The offer letter hits your email or your desk. Panic washes over you. You sit for a moment and hope that the grass will truly be greener on the other side of the fence and that the new job will more than deliver on all the things you want to get out of it.
by Ethan Sia
I believe it’s fair to say that one of life’s greatest pleasures is to be able find a person who you can relate to. In the workplace, nothing is more satisfying than enjoying the company of the people you work with. Especially those who can create a fun and lively work environment that help inspire your work and attitude.
By: Alythea Ho
So you survived another year of work. You've met your targets, got a nice appraisal, and managed to dodge a couple of flying 'knives' in the office.
You even braved a Mayan apocalypse. Well done, you.
As people around the world dust off 2012 and prepare for another exciting new year, we decided to share some of our top career tips with you to help you get a headstart.
Disclaimer: Tips for the next end-of-the-world not included.
Job interviews are similar to the presidential debates that occur every election season. Two people are given the opportunity to ask and answer questions so that they can see if the candidate is right for the position. In both an interview and a debate, much thought is given to wardrobe. If you’re running for president, you’re probably going to incorporate the patriotic colours of red, white and blue. If you’re applying for a job, you’re going to stick with conservative tones. Why? Because clothes are the first impression you make — even before you speak a single word to the interviewer.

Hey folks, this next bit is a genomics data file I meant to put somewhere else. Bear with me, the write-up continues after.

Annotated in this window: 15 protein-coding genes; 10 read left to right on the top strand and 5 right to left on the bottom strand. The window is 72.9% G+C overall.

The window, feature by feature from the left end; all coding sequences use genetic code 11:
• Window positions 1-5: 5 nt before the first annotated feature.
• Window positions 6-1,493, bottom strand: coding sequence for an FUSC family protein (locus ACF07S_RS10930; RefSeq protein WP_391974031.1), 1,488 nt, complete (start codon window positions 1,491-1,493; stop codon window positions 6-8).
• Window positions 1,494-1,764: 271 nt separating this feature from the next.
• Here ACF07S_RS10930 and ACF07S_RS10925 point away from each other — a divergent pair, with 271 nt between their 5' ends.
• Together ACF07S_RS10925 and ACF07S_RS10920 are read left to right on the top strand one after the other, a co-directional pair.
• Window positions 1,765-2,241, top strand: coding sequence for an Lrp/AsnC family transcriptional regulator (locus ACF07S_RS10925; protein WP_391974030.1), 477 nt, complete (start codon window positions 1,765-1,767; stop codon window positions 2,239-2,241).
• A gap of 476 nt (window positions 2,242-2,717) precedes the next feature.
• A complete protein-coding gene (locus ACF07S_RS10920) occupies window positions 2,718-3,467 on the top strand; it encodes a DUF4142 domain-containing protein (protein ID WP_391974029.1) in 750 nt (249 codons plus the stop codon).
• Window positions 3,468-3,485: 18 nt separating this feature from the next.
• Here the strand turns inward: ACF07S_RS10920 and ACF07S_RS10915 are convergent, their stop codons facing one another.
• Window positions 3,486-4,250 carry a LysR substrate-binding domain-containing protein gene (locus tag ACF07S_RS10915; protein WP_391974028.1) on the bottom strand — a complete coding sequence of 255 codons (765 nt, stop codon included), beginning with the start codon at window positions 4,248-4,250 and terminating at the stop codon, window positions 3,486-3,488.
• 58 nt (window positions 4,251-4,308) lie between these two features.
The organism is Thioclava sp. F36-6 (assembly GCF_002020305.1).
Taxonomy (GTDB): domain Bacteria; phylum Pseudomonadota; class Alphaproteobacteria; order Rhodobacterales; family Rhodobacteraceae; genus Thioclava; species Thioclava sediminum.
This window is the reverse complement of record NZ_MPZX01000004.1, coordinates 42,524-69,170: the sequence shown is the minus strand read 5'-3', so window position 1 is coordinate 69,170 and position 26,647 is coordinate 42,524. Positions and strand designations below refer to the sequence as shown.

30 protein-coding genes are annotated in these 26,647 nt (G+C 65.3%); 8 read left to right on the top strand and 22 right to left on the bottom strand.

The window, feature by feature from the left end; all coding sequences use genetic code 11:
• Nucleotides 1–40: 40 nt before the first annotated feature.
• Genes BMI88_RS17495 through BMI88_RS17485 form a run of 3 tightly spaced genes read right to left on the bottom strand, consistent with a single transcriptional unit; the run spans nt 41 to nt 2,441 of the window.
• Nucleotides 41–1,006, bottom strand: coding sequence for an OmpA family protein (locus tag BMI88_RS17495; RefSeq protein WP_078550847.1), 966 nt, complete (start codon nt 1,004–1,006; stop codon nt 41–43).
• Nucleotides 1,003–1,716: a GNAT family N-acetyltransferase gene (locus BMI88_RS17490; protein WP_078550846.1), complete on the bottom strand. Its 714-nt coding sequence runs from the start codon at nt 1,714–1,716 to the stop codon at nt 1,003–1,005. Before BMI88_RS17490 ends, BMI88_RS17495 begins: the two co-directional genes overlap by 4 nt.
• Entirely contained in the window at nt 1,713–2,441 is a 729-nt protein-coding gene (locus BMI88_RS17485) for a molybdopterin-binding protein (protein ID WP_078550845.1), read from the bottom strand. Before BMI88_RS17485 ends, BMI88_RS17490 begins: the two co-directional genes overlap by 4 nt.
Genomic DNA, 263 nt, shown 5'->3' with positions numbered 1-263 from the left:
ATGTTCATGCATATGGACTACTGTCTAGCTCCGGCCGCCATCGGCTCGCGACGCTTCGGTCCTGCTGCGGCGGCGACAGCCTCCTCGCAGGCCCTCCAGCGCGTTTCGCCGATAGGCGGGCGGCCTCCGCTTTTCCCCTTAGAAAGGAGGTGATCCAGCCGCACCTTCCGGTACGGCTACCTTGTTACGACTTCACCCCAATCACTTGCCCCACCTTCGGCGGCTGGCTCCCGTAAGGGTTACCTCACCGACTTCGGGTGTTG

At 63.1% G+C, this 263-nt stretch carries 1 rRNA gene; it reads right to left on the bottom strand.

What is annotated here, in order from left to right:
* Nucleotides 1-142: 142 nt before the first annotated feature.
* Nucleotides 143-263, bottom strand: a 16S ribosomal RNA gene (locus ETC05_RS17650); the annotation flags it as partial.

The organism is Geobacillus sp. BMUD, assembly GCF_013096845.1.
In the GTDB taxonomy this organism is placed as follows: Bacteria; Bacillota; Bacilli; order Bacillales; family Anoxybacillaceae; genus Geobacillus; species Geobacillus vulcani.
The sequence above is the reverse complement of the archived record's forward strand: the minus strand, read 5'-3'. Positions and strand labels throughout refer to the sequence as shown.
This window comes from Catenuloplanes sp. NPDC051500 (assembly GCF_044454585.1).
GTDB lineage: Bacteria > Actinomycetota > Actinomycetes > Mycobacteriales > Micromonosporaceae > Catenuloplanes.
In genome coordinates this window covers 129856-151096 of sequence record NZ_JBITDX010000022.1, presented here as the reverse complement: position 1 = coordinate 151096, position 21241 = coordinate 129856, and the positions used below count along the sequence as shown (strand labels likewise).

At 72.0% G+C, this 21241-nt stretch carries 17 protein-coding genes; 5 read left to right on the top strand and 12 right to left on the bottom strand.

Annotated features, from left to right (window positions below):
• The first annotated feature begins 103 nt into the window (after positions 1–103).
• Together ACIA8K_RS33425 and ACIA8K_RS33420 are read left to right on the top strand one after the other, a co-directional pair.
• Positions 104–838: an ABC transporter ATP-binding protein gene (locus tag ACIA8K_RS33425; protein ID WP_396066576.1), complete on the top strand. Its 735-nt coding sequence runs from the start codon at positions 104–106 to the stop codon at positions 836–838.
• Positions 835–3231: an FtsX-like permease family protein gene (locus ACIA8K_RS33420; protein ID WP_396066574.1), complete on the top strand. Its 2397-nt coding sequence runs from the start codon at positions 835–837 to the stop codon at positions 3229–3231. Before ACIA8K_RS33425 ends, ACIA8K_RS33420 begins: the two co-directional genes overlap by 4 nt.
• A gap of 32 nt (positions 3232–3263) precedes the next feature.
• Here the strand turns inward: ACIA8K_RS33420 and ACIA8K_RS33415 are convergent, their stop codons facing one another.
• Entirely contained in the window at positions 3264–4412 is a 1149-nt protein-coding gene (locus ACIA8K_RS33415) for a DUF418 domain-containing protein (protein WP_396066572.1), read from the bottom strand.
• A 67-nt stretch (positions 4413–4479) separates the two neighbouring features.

Let’s face it — job searching is stressful. So if anything can be done to help bring positive energy to the experience, it’s worth exploring. That’s why the practice of feng shui is so intriguing. While feng shui may seem like something you do when decorating your house, its applications can extend beyond the abode and into your job search.
Congratulations on your new job. You worked hard to get it — you added your résumé to online databases, you networked both online and off, and you got your portfolio in tip-top shape. Now that you’re working, you don’t have to think about anything job-search related until the next time you’re looking. Right? Wrong.
Shew. You finally have an offer on the table, and you’re so excited you could just scream. But now that you’ve jumped through the hoops to get to this point, the real work is still ahead of you. It’s time for negotiations. Typically I think there are two types of people – those who love to intellectually spar and those who would rather play rock, paper, scissors instead.
Luckily, you can overcome that aversion to negotiating by preparing yourself for what becomes crucial to you in a new job and what becomes more of a “nice to have.” As R. William Holland states in his book, you get what you negotiate for, not what you deserve. What’s important to take away from that is you don’t have a third-party fighting for your interests; you must muster up the gusto and self-awareness to enter into negotiations as a skillful opponent.
“Today, negotiation skills are an absolute necessity for successful career management,” says R. William Holland in his book “Cracking the New Job Market.” Most of us go through what he terms the “postoffer honeymoon” where we’re so elated that we just blindly accept the offer without knowing that we have every right to accept it and review it. “The truth is that you are in your strongest bargaining position during the time between when a job is offered and when you accept it.”